He was one of television's first superstars, but he wasn't really human.
Howdy Doody made his debut on NBC's Puppet Playhouse in 1947, and got so popular that eventually, his name became the show's title, though that won't be the case in the video we have for you below.
Howdy was the creation of "Buffalo" Bob Smith, who not only gave voice to Howdy, but interacted with him as well while others operated the marionette. Kids were entertained five days a week for 13 years (1947-60) by Smith, Howdy, and their ensemble of human & puppet characters, including Clarabell the Clown (more on him shortly), and Princess Summerfallwinterspring (Judy Tyler). Producer E. Roger Muir would, along with partner Nick Nicholson, move into the game show business a few years later, and, in 1976, acquired the rights to Howdy Doody from NBC in order to revive the series for syndication. Unfortunately, The New Howdy Doody Show, which launched in August of '76, lasted just a shade more than 5 months before being cancelled in January 1977.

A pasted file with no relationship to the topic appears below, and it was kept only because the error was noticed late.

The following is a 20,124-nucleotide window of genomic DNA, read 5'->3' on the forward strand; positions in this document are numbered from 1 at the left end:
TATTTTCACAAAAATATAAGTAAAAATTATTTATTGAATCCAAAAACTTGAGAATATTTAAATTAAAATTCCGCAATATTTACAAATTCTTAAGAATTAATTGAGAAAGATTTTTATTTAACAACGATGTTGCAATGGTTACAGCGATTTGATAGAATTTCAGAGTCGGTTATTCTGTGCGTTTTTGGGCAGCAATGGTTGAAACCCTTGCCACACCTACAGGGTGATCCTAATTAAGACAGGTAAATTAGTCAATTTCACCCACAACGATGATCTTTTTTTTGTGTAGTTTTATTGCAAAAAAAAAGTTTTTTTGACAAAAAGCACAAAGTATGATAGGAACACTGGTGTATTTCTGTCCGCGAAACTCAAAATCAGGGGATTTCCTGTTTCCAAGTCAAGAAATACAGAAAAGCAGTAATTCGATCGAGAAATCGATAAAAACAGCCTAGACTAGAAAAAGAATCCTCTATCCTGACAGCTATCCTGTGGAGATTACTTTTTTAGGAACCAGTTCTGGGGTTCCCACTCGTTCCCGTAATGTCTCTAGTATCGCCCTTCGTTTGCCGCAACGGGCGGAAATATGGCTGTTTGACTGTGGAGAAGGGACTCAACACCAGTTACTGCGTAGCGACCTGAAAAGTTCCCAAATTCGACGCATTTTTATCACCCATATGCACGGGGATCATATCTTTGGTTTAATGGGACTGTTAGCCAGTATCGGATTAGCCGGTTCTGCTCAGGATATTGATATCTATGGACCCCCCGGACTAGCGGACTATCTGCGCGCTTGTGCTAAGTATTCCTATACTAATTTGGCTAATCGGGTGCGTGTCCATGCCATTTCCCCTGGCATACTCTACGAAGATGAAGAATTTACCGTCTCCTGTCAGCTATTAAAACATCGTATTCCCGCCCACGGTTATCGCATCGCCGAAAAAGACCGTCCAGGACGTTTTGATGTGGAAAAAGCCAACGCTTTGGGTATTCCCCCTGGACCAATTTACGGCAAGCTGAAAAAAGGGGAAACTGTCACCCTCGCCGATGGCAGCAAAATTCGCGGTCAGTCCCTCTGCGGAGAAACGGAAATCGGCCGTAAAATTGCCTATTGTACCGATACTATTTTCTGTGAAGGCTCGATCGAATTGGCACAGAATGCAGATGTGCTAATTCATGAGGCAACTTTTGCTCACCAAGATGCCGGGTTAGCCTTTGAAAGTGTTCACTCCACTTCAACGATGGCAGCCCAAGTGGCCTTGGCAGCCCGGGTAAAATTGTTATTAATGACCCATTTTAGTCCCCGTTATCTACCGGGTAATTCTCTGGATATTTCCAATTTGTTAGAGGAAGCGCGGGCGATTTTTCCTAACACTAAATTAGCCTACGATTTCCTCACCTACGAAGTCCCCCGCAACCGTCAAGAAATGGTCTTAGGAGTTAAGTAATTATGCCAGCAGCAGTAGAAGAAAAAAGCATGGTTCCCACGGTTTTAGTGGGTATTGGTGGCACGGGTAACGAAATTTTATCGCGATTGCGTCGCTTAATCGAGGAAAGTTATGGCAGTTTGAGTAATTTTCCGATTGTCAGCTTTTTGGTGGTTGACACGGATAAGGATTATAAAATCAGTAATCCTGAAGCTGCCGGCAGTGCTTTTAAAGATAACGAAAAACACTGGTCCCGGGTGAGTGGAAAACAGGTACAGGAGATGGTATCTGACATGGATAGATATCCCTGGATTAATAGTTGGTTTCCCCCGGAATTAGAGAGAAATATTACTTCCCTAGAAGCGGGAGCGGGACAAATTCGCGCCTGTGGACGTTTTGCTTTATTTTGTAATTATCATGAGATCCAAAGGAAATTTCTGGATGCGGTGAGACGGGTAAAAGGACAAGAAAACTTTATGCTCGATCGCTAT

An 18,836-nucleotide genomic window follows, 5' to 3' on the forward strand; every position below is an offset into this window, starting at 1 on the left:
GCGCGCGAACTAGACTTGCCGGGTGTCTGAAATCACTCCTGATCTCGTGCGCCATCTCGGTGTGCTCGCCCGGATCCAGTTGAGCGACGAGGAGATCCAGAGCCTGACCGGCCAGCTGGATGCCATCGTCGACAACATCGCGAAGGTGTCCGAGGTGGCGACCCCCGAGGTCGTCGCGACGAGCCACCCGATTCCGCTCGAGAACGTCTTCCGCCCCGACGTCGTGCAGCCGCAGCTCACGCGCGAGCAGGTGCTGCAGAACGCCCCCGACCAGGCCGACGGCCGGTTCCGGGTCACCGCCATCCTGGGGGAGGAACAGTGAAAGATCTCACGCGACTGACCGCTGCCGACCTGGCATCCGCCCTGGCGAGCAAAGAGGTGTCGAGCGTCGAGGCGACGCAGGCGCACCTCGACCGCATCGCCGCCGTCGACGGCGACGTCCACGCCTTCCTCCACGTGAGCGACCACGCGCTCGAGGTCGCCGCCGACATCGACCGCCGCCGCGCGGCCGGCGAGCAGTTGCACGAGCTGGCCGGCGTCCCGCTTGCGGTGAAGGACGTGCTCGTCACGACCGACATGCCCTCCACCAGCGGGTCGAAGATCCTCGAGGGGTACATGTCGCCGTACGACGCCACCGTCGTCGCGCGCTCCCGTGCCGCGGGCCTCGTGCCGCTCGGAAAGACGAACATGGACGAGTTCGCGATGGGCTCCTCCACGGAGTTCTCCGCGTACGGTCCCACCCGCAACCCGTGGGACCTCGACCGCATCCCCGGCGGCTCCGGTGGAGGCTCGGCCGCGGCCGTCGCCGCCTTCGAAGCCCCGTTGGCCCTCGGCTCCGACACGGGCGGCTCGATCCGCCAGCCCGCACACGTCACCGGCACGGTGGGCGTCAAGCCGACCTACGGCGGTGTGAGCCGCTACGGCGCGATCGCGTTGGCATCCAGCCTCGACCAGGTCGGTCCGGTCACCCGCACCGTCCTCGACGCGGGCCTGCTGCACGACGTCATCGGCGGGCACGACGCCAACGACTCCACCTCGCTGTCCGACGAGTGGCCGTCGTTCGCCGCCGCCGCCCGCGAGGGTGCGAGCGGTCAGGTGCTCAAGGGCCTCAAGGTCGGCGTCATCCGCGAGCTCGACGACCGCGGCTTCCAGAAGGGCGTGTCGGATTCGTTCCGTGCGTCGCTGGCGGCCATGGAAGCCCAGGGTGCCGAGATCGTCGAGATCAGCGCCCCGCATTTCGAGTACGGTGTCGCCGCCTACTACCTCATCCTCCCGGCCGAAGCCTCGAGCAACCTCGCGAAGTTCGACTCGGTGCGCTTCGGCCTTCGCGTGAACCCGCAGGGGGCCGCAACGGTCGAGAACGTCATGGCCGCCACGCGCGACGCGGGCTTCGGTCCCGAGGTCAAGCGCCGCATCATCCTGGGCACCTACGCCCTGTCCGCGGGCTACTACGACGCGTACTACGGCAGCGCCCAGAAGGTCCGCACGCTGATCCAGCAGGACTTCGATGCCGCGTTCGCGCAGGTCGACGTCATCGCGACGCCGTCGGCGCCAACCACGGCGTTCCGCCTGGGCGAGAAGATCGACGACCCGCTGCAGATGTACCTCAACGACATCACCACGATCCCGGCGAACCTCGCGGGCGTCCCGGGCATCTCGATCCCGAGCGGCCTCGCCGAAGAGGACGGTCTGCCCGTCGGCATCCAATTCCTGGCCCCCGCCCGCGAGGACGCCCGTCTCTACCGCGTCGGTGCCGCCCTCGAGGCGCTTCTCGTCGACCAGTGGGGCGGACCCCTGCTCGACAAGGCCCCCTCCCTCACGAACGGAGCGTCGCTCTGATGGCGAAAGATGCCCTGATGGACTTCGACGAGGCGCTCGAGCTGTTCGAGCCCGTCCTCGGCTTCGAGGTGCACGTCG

Three men essayed the role of Clarabell, most famously Bob Keeshan, who left in 1952 due to a salary dispute. Nicholson took over the role for a while until jazz musician Lew Anderson took over, and, in the series finale in 1960, it was Anderson who uttered Clarabell's only line. Smith, Nicholson, and Anderson reunited for the short-lived revival, which was spurred after Smith and Howdy appeared on Happy Days in a season 2 episode. Producer Bob Brunner donned the Clarabell makeup for the episode.
Unfortunately, the 1976 series, which I saw, isn't available on YouTube. Internet Archive serves up a 1948 episode that posits Howdy as the world's youngest candidate for President. As if he'd have a chance against Harry Truman.........
It wouldn't be fair to rate the series based on what I saw of the 1976 edition, so there will be no rating.